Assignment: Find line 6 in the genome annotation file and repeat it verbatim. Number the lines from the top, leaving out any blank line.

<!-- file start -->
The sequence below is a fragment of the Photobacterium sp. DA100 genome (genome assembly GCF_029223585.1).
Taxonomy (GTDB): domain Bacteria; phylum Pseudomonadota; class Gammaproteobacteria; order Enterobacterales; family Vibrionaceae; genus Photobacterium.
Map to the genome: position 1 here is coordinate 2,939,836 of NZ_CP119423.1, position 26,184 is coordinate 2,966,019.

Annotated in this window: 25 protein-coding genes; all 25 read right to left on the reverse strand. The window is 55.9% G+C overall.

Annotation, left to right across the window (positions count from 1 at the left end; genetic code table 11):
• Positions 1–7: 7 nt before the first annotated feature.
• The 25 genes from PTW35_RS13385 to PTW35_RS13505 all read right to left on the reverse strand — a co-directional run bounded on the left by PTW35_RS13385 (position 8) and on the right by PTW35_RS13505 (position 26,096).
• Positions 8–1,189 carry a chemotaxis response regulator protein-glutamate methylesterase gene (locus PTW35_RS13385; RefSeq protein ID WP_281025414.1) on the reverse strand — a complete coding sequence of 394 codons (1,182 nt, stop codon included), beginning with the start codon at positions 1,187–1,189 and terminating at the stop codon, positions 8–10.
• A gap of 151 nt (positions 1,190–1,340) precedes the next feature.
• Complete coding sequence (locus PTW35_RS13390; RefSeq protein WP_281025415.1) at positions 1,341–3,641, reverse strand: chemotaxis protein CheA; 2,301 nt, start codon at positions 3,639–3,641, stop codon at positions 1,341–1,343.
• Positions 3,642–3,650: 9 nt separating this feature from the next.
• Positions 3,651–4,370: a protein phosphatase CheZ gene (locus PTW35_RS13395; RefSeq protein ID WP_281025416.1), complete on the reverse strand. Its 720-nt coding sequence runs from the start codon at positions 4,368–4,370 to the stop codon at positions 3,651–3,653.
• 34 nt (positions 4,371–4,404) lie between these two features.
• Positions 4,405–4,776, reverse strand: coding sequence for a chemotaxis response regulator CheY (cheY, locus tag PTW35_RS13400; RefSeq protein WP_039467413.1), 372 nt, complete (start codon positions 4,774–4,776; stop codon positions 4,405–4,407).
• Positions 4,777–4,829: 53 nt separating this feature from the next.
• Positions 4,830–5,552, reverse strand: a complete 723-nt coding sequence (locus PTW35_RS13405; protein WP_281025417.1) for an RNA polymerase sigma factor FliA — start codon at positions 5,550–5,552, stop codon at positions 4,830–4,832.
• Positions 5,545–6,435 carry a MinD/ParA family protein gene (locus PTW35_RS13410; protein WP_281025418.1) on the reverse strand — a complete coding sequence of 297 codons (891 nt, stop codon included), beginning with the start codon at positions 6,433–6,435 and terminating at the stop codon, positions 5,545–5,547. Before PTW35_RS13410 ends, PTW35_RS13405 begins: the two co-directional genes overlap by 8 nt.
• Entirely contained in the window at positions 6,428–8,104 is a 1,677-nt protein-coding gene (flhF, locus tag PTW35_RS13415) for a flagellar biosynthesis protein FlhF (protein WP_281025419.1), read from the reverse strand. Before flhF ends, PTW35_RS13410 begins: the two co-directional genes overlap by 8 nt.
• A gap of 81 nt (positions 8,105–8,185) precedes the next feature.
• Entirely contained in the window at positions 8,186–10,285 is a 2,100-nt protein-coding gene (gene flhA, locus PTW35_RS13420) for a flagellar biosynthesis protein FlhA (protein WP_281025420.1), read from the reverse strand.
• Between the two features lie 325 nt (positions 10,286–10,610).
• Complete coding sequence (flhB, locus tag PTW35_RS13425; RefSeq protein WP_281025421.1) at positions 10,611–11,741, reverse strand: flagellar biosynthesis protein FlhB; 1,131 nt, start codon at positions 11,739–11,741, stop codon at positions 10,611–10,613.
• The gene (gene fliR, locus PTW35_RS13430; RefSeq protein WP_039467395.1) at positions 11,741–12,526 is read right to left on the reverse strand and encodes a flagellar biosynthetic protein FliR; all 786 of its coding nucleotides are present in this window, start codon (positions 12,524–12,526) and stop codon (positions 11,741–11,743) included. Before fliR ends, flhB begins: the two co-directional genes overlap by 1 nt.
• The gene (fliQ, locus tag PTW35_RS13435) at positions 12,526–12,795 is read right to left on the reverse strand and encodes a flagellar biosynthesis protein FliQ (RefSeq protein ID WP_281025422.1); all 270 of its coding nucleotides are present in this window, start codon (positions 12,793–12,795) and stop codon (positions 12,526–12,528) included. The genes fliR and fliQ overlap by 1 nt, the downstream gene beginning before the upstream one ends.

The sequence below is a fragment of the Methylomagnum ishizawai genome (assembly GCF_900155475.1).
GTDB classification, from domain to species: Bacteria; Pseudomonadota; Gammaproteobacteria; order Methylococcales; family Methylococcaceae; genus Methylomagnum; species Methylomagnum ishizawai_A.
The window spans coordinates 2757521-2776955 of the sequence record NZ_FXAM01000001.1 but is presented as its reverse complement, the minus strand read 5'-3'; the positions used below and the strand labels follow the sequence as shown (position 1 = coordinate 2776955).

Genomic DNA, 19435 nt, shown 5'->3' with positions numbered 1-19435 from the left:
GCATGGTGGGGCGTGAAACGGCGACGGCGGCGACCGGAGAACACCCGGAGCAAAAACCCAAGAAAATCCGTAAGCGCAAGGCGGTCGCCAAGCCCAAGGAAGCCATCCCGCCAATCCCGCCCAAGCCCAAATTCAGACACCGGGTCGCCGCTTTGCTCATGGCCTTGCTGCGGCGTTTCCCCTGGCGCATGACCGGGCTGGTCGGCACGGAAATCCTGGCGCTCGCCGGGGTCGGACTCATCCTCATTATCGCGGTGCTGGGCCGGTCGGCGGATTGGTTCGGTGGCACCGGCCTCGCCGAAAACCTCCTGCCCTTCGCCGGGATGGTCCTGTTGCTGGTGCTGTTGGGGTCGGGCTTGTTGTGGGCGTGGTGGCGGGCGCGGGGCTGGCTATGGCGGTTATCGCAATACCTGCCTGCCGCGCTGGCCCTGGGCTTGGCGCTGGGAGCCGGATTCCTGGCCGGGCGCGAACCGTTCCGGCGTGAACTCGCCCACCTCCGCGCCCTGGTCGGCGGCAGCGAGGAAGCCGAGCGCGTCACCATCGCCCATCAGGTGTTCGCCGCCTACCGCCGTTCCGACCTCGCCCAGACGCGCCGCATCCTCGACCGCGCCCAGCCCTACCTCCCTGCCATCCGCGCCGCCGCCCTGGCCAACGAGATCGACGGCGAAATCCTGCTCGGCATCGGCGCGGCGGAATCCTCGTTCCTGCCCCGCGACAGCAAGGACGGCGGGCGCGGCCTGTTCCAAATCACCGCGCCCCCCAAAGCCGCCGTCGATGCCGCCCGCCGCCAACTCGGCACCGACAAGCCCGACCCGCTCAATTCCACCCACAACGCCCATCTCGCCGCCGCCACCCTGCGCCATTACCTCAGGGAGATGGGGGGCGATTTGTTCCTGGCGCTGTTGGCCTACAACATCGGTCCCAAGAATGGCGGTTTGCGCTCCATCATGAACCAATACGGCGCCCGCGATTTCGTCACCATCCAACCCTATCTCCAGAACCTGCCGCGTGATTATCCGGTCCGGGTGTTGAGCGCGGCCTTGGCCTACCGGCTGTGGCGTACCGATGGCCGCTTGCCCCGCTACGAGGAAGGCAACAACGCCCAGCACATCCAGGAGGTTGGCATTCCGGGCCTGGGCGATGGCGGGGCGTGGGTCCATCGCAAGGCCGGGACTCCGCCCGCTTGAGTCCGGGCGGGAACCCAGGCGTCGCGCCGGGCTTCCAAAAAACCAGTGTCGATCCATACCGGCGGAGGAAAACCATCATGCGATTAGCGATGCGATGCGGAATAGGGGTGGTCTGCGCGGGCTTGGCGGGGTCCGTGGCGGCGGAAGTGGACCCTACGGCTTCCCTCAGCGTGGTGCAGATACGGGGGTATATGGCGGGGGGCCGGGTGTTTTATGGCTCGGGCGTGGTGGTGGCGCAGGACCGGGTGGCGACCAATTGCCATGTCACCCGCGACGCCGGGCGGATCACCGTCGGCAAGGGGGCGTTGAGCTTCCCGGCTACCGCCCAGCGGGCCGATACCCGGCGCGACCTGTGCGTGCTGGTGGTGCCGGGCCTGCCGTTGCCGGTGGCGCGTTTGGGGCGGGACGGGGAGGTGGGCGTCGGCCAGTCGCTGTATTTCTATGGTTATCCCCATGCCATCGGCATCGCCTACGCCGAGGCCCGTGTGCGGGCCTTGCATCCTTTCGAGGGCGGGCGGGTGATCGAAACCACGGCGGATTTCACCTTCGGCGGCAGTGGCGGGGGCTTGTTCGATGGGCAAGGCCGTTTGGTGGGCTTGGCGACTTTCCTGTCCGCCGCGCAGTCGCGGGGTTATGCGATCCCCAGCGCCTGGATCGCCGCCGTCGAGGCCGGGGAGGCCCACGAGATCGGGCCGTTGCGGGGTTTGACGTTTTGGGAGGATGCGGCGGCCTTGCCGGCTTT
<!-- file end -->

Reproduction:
• Positions 1–7: 7 nt before the first annotated feature.